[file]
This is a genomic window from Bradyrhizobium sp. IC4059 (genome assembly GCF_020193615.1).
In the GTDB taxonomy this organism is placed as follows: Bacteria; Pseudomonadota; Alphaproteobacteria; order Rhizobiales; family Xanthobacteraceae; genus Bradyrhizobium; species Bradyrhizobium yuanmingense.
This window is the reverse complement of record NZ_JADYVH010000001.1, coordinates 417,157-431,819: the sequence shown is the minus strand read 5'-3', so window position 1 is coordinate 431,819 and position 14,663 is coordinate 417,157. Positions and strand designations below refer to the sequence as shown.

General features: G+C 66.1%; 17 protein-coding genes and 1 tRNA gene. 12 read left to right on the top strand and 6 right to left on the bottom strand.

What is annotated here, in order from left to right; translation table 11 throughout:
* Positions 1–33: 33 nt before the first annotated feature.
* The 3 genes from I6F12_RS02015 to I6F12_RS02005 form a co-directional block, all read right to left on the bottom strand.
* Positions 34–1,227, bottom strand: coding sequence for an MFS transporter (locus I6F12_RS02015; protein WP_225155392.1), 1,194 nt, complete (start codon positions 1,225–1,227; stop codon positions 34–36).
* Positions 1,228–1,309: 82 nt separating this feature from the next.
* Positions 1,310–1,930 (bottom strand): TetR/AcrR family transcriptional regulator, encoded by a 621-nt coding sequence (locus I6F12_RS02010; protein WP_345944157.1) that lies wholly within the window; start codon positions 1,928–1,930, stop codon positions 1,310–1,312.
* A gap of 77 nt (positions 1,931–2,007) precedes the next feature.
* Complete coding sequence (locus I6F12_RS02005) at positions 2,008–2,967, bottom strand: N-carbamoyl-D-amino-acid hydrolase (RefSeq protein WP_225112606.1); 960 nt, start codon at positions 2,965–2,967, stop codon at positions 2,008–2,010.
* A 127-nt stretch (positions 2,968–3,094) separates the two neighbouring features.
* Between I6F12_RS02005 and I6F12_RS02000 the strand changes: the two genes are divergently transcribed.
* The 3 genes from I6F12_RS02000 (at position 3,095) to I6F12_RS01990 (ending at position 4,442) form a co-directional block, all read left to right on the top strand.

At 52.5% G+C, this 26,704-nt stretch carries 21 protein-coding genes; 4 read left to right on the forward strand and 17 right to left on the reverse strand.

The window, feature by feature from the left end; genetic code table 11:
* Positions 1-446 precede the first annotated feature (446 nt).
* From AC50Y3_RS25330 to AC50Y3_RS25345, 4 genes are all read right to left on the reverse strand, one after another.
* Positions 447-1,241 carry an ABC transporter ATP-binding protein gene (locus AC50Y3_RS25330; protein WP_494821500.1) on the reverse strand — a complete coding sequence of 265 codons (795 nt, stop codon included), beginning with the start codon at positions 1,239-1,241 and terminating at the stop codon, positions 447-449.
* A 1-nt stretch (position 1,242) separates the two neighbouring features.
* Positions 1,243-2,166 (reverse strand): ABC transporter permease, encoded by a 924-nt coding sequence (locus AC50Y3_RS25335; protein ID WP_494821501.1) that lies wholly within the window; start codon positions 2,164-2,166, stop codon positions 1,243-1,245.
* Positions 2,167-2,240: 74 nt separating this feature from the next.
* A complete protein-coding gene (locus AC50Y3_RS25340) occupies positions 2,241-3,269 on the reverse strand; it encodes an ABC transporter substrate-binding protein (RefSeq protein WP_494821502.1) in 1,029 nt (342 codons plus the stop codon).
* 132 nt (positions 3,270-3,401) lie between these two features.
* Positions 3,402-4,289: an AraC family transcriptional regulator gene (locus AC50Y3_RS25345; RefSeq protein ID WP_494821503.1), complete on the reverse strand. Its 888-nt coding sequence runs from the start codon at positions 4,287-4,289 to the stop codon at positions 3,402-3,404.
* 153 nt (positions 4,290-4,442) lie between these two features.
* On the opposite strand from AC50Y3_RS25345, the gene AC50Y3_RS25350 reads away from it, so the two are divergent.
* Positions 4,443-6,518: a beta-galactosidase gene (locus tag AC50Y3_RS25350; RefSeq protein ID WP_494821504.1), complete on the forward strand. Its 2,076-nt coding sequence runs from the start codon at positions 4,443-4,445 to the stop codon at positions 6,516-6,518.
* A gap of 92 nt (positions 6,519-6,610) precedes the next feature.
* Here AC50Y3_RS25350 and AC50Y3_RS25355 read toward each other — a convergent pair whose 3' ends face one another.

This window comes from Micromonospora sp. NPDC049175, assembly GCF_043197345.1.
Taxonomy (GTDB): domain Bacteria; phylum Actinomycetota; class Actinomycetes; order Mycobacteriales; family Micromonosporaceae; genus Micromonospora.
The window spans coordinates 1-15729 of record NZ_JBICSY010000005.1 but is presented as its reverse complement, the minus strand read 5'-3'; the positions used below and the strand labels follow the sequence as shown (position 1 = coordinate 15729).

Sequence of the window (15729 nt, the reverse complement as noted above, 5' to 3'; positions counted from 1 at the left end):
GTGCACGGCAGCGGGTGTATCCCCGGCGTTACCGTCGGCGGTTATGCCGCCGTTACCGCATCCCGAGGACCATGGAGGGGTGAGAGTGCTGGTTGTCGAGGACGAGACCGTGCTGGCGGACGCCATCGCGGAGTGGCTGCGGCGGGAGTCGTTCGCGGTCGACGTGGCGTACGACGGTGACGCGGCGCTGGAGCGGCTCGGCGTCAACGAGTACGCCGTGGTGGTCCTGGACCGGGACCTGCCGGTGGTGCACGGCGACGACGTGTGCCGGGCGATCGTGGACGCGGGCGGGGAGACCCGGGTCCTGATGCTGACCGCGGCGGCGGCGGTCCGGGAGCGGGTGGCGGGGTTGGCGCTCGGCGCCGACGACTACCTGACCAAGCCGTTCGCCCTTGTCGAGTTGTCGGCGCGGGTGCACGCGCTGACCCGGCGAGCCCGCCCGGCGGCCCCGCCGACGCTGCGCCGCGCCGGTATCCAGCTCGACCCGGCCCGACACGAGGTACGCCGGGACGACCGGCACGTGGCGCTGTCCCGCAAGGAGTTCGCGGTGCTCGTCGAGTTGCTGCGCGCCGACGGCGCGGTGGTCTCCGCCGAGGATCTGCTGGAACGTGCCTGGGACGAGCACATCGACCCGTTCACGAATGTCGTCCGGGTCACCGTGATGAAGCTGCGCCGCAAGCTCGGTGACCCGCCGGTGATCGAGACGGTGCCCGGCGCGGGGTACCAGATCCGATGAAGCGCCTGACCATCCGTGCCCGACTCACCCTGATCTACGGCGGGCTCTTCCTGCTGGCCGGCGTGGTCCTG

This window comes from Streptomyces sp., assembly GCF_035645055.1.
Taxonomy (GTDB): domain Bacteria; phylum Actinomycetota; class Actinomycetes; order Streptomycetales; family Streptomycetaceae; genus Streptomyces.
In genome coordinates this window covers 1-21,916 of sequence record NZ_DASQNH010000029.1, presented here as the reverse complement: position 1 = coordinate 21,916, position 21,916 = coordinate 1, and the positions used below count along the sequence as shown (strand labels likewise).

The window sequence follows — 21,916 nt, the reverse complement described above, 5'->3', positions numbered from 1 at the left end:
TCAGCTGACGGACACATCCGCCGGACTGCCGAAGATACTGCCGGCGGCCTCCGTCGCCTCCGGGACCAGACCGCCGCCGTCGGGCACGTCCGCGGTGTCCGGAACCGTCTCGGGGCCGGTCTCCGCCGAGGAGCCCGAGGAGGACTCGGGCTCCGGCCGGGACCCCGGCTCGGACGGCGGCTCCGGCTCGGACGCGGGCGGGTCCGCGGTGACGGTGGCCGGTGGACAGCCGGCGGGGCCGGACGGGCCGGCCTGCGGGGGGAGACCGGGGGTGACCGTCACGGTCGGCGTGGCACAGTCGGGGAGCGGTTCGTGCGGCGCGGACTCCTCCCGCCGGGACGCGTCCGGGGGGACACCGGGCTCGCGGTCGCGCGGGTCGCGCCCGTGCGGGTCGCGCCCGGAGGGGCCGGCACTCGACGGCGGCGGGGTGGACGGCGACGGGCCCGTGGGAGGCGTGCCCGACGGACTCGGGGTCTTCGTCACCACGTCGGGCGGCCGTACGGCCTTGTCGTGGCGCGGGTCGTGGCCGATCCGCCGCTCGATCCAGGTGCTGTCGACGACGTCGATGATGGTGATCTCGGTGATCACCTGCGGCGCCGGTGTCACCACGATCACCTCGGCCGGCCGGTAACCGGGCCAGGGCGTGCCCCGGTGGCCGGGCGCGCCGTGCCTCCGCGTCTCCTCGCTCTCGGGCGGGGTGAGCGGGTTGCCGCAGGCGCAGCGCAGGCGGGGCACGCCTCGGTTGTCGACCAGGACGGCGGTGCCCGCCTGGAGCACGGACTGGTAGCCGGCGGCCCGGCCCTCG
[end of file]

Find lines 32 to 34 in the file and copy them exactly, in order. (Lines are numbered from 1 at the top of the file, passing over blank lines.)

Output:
This window comes from Micromonospora sp. NPDC049175, assembly GCF_043197345.1.
Taxonomy (GTDB): domain Bacteria; phylum Actinomycetota; class Actinomycetes; order Mycobacteriales; family Micromonosporaceae; genus Micromonospora.
The window spans coordinates 1-15729 of record NZ_JBICSY010000005.1 but is presented as its reverse complement, the minus strand read 5'-3'; the positions used below and the strand labels follow the sequence as shown (position 1 = coordinate 15729).